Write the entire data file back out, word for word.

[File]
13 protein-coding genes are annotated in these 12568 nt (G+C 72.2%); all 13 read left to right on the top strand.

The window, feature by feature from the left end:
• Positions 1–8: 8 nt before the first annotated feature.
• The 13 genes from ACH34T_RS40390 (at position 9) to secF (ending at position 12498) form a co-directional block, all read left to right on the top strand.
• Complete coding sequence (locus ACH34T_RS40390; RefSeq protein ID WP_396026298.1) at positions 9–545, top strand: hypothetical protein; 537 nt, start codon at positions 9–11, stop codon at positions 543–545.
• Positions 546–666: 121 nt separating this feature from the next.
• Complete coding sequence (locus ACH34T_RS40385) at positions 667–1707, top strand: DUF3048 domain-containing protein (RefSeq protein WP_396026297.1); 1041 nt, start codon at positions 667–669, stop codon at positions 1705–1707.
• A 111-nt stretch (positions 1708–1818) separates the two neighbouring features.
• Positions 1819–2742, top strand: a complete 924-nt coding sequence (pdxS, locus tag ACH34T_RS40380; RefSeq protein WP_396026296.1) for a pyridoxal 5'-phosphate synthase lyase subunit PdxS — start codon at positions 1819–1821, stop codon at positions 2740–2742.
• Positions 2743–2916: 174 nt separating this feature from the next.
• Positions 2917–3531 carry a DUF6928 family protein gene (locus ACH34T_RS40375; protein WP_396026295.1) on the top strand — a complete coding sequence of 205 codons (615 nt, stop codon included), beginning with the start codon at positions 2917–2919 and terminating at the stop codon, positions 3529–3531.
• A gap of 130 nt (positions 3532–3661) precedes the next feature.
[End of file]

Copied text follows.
13 protein-coding genes are annotated in these 12568 nt (G+C 72.2%); all 13 read left to right on the top strand.

The window, feature by feature from the left end:
• Positions 1–8: 8 nt before the first annotated feature.
• The 13 genes from ACH34T_RS40390 (at position 9) to secF (ending at position 12498) form a co-directional block, all read left to right on the top strand.
• Complete coding sequence (locus ACH34T_RS40390; RefSeq protein ID WP_396026298.1) at positions 9–545, top strand: hypothetical protein; 537 nt, start codon at positions 9–11, stop codon at positions 543–545.
• Positions 546–666: 121 nt separating this feature from the next.
• Complete coding sequence (locus ACH34T_RS40385) at positions 667–1707, top strand: DUF3048 domain-containing protein (RefSeq protein WP_396026297.1); 1041 nt, start codon at positions 667–669, stop codon at positions 1705–1707.
• A 111-nt stretch (positions 1708–1818) separates the two neighbouring features.
• Positions 1819–2742, top strand: a complete 924-nt coding sequence (pdxS, locus tag ACH34T_RS40380; RefSeq protein WP_396026296.1) for a pyridoxal 5'-phosphate synthase lyase subunit PdxS — start codon at positions 1819–1821, stop codon at positions 2740–2742.
• Positions 2743–2916: 174 nt separating this feature from the next.
• Positions 2917–3531 carry a DUF6928 family protein gene (locus ACH34T_RS40375; protein WP_396026295.1) on the top strand — a complete coding sequence of 205 codons (615 nt, stop codon included), beginning with the start codon at positions 2917–2919 and terminating at the stop codon, positions 3529–3531.
• A gap of 130 nt (positions 3532–3661) precedes the next feature.